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The Wayne T. and Mary T. Hockmeyer Hall of Structural Biology

On October 2, 2009 Purdue University proudly dedicated a new addition to Discovery Park: The Wayne T. and Mary T. Hockmeyer Hall of Structural Biology. In this $34 million state-of-the-art facility Purdue's world-class structural biologists will be working on cutting-edge research. Research will encompass curing the common cold, developing drugs to fight the dengue and West Nile viruses and identifying ways to treat cancer more effectively through a better understanding of the metabolic process.

University President, France A. Córdova

This 21st century facility will allow our structural biology team to be at the forefront in future advancements within structural biology. A special thanks to Drs. Wayne and Mary Hockmeyer for their generous $5.3 million gift and to the over 200 other Purdue alumni and friends that made this facility a reality.

Research at the Forefront

The three-story, 65,690-square foot building houses 16 offices for structural biology faculty, 33 offices for students and staff, and three conference rooms. Around 150 faculty staff and researchers will use the facility when it becomes fully operational.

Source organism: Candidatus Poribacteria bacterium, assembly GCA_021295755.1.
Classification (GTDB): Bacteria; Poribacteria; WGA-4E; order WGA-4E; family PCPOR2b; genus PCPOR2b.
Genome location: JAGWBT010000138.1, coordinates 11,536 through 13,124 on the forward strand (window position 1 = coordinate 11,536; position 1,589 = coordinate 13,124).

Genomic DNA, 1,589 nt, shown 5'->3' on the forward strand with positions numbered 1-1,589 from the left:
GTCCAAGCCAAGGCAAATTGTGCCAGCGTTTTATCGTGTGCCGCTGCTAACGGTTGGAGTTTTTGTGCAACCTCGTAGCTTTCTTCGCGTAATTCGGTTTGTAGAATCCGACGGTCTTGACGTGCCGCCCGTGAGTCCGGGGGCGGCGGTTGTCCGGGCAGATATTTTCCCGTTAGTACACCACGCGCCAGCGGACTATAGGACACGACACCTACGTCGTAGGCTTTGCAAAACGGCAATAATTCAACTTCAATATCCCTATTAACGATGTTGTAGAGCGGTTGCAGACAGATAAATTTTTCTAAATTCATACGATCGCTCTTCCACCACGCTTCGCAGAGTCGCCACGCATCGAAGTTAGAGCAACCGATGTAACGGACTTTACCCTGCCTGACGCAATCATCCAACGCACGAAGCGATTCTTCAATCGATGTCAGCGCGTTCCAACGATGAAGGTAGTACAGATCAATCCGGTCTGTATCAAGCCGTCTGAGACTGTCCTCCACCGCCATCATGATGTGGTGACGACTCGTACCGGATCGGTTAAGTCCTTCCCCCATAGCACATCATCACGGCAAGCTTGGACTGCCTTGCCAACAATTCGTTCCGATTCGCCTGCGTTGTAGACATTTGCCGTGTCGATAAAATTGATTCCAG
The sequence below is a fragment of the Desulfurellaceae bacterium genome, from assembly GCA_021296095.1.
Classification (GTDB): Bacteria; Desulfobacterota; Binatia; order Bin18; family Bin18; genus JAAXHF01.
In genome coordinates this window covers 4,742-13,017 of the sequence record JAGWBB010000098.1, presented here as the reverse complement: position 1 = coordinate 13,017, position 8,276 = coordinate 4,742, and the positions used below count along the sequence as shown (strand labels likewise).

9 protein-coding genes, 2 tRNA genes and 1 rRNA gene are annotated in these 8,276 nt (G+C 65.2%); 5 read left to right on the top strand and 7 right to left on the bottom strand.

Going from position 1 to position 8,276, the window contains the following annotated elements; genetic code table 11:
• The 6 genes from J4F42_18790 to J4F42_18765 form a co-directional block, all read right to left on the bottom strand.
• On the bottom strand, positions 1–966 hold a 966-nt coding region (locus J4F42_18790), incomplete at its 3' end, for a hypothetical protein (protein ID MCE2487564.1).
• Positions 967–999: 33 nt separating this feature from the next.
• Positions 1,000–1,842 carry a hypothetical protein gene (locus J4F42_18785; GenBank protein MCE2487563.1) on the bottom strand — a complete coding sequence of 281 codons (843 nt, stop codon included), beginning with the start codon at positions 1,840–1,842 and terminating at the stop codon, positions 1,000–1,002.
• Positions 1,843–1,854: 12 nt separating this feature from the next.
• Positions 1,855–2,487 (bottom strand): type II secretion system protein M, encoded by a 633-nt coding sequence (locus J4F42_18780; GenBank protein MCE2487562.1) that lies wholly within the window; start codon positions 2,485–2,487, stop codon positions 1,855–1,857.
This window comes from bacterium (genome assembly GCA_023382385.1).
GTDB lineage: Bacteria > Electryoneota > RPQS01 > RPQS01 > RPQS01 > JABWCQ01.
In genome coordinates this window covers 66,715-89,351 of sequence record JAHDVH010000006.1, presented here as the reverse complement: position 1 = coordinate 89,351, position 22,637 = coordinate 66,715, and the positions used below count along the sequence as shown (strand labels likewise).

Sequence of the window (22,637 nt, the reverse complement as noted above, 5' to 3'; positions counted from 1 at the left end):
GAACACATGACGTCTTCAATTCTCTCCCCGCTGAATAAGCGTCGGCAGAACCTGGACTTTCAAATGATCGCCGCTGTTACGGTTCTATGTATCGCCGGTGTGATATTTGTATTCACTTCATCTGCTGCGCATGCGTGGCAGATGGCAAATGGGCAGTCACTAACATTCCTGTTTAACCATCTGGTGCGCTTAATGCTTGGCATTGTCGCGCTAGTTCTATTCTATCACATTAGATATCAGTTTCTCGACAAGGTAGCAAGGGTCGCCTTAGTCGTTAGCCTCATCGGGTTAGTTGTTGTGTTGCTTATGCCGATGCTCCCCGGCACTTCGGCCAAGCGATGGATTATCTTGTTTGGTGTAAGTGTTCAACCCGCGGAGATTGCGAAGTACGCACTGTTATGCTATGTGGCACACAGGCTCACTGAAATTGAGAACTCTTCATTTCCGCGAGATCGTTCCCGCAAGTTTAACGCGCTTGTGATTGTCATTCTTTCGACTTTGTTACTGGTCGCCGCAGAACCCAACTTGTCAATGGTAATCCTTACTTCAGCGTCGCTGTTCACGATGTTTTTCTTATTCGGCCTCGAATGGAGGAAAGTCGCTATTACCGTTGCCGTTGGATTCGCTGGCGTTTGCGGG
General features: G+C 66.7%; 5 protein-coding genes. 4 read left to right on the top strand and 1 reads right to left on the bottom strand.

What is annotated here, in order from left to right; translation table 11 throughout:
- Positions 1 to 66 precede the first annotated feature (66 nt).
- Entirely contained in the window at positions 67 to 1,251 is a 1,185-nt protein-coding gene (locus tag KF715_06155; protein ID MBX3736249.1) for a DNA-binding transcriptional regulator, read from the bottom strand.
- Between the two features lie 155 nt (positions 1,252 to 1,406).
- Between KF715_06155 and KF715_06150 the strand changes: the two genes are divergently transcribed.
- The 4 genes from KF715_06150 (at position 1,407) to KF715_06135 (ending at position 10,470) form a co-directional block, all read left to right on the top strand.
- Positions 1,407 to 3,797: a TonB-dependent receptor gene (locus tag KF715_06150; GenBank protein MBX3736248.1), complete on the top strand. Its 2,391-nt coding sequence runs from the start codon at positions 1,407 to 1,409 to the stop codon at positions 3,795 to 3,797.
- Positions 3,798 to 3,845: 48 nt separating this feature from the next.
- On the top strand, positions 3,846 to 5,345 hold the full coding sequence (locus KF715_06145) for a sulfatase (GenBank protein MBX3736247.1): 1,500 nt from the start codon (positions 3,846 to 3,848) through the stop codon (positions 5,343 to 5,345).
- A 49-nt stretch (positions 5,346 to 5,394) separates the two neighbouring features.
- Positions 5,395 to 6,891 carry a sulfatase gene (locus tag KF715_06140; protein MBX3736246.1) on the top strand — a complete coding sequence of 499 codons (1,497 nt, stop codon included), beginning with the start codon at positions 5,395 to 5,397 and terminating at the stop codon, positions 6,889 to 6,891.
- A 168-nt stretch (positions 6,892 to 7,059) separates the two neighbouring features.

Eight specialized laboratories and eight general laboratories will facilitate work in protein production, cell and virus culture, large molecule crystallization, X-ray diffraction, nuclear magnetic resonance spectroscopy, electron microscopy, and analytical and biophysical instrumentation.

Markey Center for Structural Biology team has four electron microscopes, three of which are advanced high-end cryoelectron microscopes that allow researchers to see nearly down to the molecular level. Each microscope takes up a small room, and the slightest vibrations can disturb the images produced.

The Wayne T. and Mary T. Hockmeyer Hall for Structural Biology reestablishes Purdue among the nation's top-teir structural biology research facilities for addressing the challenge of prevention and the treatment of widespread disease. It also becomes a strong recuitment and retention tool for faculty, researchers, and students in this growing field.

-Richard Kuhn

Through a $300,000 gift, the Science Women of Purdue became the first group of women in Purdue's history to raise funds for a named space on the West Lafayette campus. For their contribution, the laboratory space that will house the electron microscopy suite will be named in their honor to inspire future generations.

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